By Tom Godfrey
On 28 July 2020, Sotheby’s held the ‘Rembrandt to Richter Evening Sale’ – a livestream with artworks spanning from 1468 to 1984. In total, the auction house fetched £149.7 million from the sale, which was watched by 150,000 people. Amongst the artworks sold was Gerhard Richter’s Wolken (fenster). The painting was sold for £10.5 million, making it the fourth highest sale of the evening.
Sotheby’s describes Wolken (fenster) as ‘a work of celestial and immersive beauty’ and suggests that, whilst the piece makes reference to many classical works, it is also very much a contemporary piece because, to produce the painting, Richter made use of modern technology by copying a photograph.
Today, collectors desperately want to get hold of Richter’s artworks. However, his pieces have not always been as desirable as they now are. Abstraktes Bild (599) appeared on sale in 1999 and went under the hammer for less than £1 million, yet in 2015 it sold for £30.4 million.
The reason for Richter’s growth in popularity is partially due to the subject matter of some of his pieces. During a period described by David Anfam, a leading authority on modern art, as being relatively boring, Richter produced works that deal with hugely important issues. 18. Oktober 1977, the title of a series of paintings of the extremist group in Germany, for example, was sought-after because of its sociological importance. Included in the 15 paintings in the series are the dead bodies of three of the terrorists from the group. These paintings include a certain amount of blur, so that it is difficult to recognise the bodies of the terrorists. As such, Richter’s pieces are seen as daring in content, as well as in style.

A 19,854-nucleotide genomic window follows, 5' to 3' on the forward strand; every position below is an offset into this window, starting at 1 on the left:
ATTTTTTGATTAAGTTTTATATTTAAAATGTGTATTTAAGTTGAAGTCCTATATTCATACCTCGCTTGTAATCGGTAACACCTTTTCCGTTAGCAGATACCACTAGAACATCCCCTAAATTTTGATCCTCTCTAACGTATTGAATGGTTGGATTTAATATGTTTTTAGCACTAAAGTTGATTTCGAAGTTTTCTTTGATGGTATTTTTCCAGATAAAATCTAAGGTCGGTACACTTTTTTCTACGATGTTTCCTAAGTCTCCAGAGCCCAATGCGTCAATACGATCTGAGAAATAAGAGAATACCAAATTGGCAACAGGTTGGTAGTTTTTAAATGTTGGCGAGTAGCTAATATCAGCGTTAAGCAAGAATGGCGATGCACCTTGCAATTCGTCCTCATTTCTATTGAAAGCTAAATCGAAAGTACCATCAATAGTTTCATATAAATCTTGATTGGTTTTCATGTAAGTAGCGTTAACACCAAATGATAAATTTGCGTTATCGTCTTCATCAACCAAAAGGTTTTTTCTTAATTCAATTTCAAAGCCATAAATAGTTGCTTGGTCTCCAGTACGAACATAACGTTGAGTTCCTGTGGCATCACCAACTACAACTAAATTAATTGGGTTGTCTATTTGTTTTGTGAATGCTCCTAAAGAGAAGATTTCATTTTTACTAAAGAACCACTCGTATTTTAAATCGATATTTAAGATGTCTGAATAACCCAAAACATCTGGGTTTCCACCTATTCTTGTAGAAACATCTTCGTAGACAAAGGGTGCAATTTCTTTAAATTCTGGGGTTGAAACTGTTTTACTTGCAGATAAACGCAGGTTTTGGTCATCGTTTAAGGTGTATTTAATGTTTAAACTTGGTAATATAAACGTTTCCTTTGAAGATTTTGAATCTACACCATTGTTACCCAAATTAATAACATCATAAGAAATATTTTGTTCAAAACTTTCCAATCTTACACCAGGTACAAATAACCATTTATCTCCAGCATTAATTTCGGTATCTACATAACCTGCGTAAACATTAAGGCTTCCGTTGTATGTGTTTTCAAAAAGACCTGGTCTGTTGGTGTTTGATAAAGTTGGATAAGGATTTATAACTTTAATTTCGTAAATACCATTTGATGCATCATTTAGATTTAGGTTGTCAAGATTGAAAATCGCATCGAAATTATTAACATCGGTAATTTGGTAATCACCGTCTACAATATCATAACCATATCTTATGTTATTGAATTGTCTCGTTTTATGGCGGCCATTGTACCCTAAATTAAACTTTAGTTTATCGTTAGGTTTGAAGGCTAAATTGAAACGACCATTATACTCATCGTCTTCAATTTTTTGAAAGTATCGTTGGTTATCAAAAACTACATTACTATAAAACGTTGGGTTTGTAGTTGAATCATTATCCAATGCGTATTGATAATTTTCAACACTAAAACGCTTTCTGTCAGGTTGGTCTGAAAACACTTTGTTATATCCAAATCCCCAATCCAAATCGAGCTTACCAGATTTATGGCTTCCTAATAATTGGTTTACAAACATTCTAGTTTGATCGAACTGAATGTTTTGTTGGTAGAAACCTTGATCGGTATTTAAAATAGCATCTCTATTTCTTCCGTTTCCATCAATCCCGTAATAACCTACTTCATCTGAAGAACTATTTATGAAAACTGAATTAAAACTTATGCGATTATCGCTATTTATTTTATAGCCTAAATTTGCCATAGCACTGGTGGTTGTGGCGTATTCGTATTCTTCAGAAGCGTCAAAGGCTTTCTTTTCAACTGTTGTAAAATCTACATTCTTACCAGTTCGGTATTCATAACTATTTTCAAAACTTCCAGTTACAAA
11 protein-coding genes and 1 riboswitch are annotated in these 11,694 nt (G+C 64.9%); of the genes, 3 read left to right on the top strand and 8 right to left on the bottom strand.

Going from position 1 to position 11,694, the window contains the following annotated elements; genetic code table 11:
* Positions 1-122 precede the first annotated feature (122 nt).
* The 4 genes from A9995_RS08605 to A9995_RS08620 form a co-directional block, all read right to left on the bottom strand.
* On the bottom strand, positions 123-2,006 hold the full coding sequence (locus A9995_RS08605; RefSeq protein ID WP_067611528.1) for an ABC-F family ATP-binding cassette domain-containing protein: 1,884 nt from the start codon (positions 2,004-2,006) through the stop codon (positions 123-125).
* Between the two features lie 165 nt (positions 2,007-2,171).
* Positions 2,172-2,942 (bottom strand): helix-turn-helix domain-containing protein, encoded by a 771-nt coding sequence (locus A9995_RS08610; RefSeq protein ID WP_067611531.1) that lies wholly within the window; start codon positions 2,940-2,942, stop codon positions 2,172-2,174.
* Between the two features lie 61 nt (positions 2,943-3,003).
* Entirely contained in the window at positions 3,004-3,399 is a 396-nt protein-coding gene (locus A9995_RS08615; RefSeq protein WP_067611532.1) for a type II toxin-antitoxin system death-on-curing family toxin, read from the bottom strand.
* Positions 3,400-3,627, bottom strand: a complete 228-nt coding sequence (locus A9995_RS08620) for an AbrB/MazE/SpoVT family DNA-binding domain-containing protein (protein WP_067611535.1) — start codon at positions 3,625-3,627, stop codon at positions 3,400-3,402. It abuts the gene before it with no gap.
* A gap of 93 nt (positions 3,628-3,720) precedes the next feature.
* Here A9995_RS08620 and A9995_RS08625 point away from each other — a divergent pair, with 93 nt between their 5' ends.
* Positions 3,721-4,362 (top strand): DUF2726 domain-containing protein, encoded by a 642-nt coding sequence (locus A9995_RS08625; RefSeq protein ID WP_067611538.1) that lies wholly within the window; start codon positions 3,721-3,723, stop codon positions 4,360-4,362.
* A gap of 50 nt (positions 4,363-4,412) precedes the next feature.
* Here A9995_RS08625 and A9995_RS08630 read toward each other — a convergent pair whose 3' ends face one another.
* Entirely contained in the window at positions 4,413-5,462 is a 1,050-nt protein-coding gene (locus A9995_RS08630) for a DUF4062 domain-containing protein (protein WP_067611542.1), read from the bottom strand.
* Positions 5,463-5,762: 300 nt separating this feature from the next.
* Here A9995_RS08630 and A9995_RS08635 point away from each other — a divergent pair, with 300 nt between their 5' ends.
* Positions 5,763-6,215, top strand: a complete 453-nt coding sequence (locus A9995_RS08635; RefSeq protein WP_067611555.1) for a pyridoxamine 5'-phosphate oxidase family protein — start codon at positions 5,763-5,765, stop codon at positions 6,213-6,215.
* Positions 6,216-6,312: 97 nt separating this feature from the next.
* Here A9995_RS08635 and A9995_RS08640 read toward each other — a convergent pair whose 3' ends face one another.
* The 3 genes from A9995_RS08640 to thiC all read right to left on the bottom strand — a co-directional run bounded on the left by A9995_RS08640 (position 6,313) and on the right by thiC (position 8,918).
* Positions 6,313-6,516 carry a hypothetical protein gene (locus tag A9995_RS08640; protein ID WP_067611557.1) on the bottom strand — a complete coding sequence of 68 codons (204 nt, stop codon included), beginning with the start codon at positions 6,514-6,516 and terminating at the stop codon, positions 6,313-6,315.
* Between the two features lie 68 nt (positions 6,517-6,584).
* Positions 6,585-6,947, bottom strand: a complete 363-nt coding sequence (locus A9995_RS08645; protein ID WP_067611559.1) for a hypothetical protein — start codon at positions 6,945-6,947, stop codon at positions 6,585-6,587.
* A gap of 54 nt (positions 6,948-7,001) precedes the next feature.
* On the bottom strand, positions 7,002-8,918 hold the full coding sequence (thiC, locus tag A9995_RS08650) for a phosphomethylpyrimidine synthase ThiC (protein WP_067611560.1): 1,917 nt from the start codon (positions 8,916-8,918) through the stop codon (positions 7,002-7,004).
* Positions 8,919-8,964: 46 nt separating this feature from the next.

Although the paintings of the terrorist group hold much of their value as a result of their clear depictions of contemporary chaos, Richter’s abstract painting Abstraktes Bild (599) is the piece that sold for the highest value. It acts as proof that Richter can paint in many different styles, and does not have to rely on representational compositions. The painting is full of colour and abstract shapes, and is a clear indication of the artist’s position as a contemporary artist.
Richter has worked with countless mediums throughout his life. He is known for his photorealism; his abstract paintings; his sculpture; his drawings; his colour charts; and even for having created a stained glass window. Richter was asked to create a window for Cologne Cathedral, and designed one – free of charge – which contained 72 colours. In September 2020, he presented another stained glass window, at Tholey abbey.
It is clear that Richter is able to work in many different ways, and this is perhaps part of the reason that he is so famous as an artist. However, although Richter’s pieces fetch millions when they go to auction, he claims that he has no interest in the price for which they sell, and that he does not create art for a financial purpose.